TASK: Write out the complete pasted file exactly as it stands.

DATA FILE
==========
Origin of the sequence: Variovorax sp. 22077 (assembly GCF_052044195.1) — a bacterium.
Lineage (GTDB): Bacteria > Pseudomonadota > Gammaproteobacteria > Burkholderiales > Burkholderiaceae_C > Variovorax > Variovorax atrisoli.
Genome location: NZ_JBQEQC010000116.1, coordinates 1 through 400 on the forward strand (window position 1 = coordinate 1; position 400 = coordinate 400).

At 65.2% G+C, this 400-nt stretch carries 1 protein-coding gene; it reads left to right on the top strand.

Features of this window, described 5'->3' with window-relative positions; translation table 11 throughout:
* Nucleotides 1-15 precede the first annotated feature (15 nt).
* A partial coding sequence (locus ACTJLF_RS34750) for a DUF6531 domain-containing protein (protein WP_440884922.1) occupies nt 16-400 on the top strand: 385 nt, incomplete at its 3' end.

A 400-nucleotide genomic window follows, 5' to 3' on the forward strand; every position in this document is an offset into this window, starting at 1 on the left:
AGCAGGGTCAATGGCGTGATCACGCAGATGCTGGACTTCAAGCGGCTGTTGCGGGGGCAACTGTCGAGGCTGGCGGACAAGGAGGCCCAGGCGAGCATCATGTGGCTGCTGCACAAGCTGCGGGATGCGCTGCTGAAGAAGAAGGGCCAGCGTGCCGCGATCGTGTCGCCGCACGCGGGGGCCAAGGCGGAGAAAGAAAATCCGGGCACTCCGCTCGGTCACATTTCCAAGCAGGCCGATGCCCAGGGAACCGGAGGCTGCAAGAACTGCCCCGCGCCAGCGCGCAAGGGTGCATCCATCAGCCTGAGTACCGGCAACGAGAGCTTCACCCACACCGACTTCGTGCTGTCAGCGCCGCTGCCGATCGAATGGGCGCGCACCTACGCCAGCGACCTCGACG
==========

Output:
Origin of the sequence: Variovorax sp. 22077 (assembly GCF_052044195.1) — a bacterium.
Lineage (GTDB): Bacteria > Pseudomonadota > Gammaproteobacteria > Burkholderiales > Burkholderiaceae_C > Variovorax > Variovorax atrisoli.
Genome location: NZ_JBQEQC010000116.1, coordinates 1 through 400 on the forward strand (window position 1 = coordinate 1; position 400 = coordinate 400).

At 65.2% G+C, this 400-nt stretch carries 1 protein-coding gene; it reads left to right on the top strand.

Features of this window, described 5'->3' with window-relative positions; translation table 11 throughout:
* Nucleotides 1-15 precede the first annotated feature (15 nt).
* A partial coding sequence (locus ACTJLF_RS34750) for a DUF6531 domain-containing protein (protein WP_440884922.1) occupies nt 16-400 on the top strand: 385 nt, incomplete at its 3' end.

A 400-nucleotide genomic window follows, 5' to 3' on the forward strand; every position in this document is an offset into this window, starting at 1 on the left:
AGCAGGGTCAATGGCGTGATCACGCAGATGCTGGACTTCAAGCGGCTGTTGCGGGGGCAACTGTCGAGGCTGGCGGACAAGGAGGCCCAGGCGAGCATCATGTGGCTGCTGCACAAGCTGCGGGATGCGCTGCTGAAGAAGAAGGGCCAGCGTGCCGCGATCGTGTCGCCGCACGCGGGGGCCAAGGCGGAGAAAGAAAATCCGGGCACTCCGCTCGGTCACATTTCCAAGCAGGCCGATGCCCAGGGAACCGGAGGCTGCAAGAACTGCCCCGCGCCAGCGCGCAAGGGTGCATCCATCAGCCTGAGTACCGGCAACGAGAGCTTCACCCACACCGACTTCGTGCTGTCAGCGCCGCTGCCGATCGAATGGGCGCGCACCTACGCCAGCGACCTCGACG